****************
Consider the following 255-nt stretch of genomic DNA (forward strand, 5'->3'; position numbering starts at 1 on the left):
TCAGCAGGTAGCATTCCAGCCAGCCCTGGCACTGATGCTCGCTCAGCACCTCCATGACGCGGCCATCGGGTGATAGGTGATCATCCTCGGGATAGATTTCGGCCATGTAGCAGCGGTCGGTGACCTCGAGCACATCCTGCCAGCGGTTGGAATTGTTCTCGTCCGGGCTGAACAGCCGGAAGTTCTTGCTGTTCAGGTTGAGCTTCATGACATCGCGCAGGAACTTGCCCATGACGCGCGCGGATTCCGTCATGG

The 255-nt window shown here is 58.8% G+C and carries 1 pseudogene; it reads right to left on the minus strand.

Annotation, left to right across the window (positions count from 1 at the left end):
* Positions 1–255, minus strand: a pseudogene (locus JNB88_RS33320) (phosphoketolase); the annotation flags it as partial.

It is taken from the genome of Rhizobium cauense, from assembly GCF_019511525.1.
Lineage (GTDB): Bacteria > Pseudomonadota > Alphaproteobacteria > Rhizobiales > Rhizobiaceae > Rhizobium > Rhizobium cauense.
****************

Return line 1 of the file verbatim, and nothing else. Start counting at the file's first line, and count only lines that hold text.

Consider the following 255-nt stretch of genomic DNA (forward strand, 5'->3'; position numbering starts at 1 on the left):